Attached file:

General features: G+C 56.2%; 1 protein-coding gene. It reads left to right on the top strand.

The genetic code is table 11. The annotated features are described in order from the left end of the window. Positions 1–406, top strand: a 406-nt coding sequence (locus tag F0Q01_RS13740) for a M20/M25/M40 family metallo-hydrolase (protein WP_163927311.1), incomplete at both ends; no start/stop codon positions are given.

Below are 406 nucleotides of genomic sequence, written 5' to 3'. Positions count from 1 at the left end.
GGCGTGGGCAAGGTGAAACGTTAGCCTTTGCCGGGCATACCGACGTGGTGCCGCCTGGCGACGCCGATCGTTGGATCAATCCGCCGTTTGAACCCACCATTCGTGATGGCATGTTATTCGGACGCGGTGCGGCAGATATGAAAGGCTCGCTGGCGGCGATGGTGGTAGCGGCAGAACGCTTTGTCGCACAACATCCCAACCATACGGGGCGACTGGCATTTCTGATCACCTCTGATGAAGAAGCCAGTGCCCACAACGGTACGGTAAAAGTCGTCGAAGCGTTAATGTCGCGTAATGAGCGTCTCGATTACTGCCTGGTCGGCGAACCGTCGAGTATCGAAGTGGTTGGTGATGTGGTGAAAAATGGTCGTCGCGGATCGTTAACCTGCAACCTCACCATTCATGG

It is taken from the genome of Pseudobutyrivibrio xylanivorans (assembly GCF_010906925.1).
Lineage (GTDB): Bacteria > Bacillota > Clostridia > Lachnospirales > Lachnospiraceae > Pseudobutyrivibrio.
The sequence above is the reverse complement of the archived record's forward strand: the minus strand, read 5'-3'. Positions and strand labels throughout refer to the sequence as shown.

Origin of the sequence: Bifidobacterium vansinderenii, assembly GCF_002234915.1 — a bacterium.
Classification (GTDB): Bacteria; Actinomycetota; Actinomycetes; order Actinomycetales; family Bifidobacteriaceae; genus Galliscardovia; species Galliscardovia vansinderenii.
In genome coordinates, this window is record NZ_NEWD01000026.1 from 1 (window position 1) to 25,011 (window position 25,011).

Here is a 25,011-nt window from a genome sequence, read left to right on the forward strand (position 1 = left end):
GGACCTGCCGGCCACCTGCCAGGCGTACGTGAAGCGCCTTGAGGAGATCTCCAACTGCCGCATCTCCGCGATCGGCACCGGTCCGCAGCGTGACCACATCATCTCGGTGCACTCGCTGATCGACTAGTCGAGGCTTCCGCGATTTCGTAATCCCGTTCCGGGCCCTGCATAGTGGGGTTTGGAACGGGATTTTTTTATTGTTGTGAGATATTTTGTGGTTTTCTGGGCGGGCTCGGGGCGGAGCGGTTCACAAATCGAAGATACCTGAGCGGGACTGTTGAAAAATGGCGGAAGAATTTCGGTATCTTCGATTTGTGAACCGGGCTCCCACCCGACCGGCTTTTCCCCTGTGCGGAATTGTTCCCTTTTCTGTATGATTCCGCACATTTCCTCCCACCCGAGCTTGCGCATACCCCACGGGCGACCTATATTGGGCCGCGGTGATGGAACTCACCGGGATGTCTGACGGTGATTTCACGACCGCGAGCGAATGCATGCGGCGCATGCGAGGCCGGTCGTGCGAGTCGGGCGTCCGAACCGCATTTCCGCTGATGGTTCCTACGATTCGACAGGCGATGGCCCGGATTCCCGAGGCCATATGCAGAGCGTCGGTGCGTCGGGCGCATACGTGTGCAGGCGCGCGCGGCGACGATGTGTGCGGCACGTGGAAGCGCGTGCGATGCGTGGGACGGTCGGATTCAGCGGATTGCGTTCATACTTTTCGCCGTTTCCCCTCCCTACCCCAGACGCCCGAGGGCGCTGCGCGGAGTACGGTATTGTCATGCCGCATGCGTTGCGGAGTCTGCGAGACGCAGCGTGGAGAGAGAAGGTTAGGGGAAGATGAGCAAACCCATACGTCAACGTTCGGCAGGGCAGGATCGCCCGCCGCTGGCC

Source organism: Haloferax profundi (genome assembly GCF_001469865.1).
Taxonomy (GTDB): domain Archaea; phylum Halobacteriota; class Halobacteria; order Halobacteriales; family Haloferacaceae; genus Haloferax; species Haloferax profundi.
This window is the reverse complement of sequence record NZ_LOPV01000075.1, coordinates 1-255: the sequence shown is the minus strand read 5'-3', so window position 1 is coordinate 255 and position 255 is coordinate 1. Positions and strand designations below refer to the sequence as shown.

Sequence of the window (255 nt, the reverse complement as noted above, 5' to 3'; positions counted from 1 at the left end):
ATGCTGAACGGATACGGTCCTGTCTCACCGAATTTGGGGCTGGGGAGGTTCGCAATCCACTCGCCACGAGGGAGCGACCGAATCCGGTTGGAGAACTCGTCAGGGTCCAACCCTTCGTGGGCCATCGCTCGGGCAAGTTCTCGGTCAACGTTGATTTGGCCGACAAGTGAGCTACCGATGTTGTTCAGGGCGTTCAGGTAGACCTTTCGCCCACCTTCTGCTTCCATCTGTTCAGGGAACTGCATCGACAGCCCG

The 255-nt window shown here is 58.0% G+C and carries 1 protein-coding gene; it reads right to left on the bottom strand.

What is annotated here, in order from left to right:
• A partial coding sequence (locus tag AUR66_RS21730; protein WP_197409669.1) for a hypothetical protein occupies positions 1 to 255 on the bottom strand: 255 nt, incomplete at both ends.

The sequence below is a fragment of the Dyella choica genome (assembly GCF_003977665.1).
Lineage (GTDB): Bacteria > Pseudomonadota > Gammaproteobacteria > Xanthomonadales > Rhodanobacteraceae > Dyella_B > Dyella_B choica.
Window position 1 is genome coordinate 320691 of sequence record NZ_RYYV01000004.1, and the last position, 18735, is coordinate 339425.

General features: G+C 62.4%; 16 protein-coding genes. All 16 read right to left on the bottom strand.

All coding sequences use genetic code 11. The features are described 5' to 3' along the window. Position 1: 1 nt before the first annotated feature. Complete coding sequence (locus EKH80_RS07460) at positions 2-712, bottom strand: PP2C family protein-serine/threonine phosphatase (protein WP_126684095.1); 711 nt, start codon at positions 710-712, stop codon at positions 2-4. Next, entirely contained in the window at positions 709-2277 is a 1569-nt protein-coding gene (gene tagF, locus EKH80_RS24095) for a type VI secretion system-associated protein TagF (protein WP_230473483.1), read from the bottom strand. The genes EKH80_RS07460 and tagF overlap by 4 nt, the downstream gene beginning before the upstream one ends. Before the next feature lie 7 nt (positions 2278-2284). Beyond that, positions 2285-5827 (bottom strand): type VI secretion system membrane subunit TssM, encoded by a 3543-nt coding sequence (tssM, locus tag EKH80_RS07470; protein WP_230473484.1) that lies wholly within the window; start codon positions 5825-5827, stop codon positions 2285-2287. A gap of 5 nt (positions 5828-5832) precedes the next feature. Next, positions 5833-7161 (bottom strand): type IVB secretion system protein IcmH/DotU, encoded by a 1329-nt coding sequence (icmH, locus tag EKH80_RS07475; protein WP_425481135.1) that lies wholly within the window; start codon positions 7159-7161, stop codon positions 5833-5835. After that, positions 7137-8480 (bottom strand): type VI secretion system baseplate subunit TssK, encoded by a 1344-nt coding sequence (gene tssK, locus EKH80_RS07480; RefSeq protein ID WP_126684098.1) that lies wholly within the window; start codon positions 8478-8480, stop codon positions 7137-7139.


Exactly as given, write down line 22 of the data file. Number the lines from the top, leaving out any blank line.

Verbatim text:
Lineage (GTDB): Bacteria > Pseudomonadota > Gammaproteobacteria > Xanthomonadales > Rhodanobacteraceae > Dyella_B > Dyella_B choica.